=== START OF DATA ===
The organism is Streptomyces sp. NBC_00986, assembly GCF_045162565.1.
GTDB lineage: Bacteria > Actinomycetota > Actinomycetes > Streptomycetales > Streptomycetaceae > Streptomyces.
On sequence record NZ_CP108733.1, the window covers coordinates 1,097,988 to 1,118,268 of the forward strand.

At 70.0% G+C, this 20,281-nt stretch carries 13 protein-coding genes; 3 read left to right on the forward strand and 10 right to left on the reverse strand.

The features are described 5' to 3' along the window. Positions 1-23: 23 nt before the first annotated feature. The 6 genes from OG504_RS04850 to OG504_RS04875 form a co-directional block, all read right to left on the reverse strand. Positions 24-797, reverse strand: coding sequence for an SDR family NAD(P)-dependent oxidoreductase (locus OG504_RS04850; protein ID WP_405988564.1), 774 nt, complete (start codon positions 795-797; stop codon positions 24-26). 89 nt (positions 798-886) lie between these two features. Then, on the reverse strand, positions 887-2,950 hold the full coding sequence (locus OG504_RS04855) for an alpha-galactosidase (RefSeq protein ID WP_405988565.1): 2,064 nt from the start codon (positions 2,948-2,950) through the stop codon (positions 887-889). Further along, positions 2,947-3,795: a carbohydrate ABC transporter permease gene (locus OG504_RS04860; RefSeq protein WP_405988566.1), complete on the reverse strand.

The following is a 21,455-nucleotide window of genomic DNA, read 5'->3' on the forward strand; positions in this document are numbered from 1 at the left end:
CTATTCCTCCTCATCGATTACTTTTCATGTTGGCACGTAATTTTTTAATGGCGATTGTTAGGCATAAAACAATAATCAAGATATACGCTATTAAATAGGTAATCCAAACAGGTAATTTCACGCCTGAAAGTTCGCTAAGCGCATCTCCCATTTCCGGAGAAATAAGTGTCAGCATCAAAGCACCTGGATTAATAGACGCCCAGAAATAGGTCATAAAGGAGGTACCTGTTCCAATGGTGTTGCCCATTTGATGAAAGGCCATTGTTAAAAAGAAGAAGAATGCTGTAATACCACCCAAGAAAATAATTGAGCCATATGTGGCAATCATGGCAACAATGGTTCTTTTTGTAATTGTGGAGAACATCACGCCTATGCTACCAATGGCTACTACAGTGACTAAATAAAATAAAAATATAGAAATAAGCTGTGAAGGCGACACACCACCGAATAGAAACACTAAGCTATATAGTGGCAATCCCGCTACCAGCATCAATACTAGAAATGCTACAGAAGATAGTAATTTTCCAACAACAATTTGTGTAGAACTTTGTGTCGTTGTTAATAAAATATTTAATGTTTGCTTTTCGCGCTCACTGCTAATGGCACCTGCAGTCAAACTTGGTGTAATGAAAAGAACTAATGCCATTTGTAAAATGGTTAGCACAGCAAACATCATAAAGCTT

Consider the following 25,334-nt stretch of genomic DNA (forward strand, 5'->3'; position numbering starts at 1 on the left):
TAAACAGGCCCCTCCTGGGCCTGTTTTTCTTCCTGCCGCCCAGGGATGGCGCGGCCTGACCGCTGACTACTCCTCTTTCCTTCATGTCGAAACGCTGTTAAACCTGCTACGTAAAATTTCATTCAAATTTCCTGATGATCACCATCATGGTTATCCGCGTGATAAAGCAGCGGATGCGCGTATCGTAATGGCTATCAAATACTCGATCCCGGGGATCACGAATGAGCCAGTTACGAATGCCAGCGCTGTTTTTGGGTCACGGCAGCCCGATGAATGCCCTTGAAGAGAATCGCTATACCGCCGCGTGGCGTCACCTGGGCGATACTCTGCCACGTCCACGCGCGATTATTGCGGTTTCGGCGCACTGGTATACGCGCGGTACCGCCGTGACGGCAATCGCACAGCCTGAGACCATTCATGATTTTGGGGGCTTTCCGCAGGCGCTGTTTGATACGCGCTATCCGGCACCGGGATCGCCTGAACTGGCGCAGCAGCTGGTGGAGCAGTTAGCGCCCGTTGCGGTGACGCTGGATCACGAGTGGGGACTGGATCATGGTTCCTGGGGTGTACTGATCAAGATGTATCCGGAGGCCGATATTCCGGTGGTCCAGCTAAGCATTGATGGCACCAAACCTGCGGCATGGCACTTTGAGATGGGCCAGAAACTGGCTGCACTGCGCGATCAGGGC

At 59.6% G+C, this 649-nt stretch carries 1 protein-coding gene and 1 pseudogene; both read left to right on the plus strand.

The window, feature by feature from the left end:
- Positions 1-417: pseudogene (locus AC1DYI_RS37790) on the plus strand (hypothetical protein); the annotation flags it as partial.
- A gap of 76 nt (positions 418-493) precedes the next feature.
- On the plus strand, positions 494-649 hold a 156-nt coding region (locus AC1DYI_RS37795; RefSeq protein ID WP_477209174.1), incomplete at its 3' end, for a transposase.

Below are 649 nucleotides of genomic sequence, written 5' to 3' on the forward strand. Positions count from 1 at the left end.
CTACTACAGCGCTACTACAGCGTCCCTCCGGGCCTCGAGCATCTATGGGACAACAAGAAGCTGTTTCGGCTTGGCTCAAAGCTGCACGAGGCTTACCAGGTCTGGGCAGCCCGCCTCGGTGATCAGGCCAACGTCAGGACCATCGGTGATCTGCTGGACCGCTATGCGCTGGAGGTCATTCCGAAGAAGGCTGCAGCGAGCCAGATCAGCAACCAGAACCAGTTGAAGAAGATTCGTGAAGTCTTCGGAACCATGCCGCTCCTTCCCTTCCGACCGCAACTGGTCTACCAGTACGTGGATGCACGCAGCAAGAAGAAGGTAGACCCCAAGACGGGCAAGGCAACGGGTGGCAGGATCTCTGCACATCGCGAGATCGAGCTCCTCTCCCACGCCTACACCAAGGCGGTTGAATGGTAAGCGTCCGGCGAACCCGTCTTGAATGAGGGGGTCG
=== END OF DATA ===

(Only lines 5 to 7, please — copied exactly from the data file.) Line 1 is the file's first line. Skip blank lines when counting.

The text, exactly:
The features are described 5' to 3' along the window. Positions 1-23: 23 nt before the first annotated feature. The 6 genes from OG504_RS04850 to OG504_RS04875 form a co-directional block, all read right to left on the reverse strand. Positions 24-797, reverse strand: coding sequence for an SDR family NAD(P)-dependent oxidoreductase (locus OG504_RS04850; protein ID WP_405988564.1), 774 nt, complete (start codon positions 795-797; stop codon positions 24-26). 89 nt (positions 798-886) lie between these two features. Then, on the reverse strand, positions 887-2,950 hold the full coding sequence (locus OG504_RS04855) for an alpha-galactosidase (RefSeq protein ID WP_405988565.1): 2,064 nt from the start codon (positions 2,948-2,950) through the stop codon (positions 887-889). Further along, positions 2,947-3,795: a carbohydrate ABC transporter permease gene (locus OG504_RS04860; RefSeq protein WP_405988566.1), complete on the reverse strand.

The following is a 21,455-nucleotide window of genomic DNA, read 5'->3' on the forward strand; positions in this document are numbered from 1 at the left end:
CTATTCCTCCTCATCGATTACTTTTCATGTTGGCACGTAATTTTTTAATGGCGATTGTTAGGCATAAAACAATAATCAAGATATACGCTATTAAATAGGTAATCCAAACAGGTAATTTCACGCCTGAAAGTTCGCTAAGCGCATCTCCCATTTCCGGAGAAATAAGTGTCAGCATCAAAGCACCTGGATTAATAGACGCCCAGAAATAGGTCATAAAGGAGGTACCTGTTCCAATGGTGTTGCCCATTTGATGAAAGGCCATTGTTAAAAAGAAGAAGAATGCTGTAATACCACCCAAGAAAATAATTGAGCCATATGTGGCAATCATGGCAACAATGGTTCTTTTTGTAATTGTGGAGAACATCACGCCTATGCTACCAATGGCTACTACAGTGACTAAATAAAATAAAAATATAGAAATAAGCTGTGAAGGCGACACACCACCGAATAGAAACACTAAGCTATATAGTGGCAATCCCGCTACCAGCATCAATACTAGAAATGCTACAGAAGATAGTAATTTTCCAACAACAATTTGTGTAGAACTTTGTGTCGTTGTTAATAAAATATTTAATGTTTGCTTTTCGCGCTCACTGCTAATGGCACCTGCAGTCAAACTTGGTGTAATGAAAAGAACTAATGCCATTTGTAAAATGGTTAGCACAGCAAACATCATAAAGCTT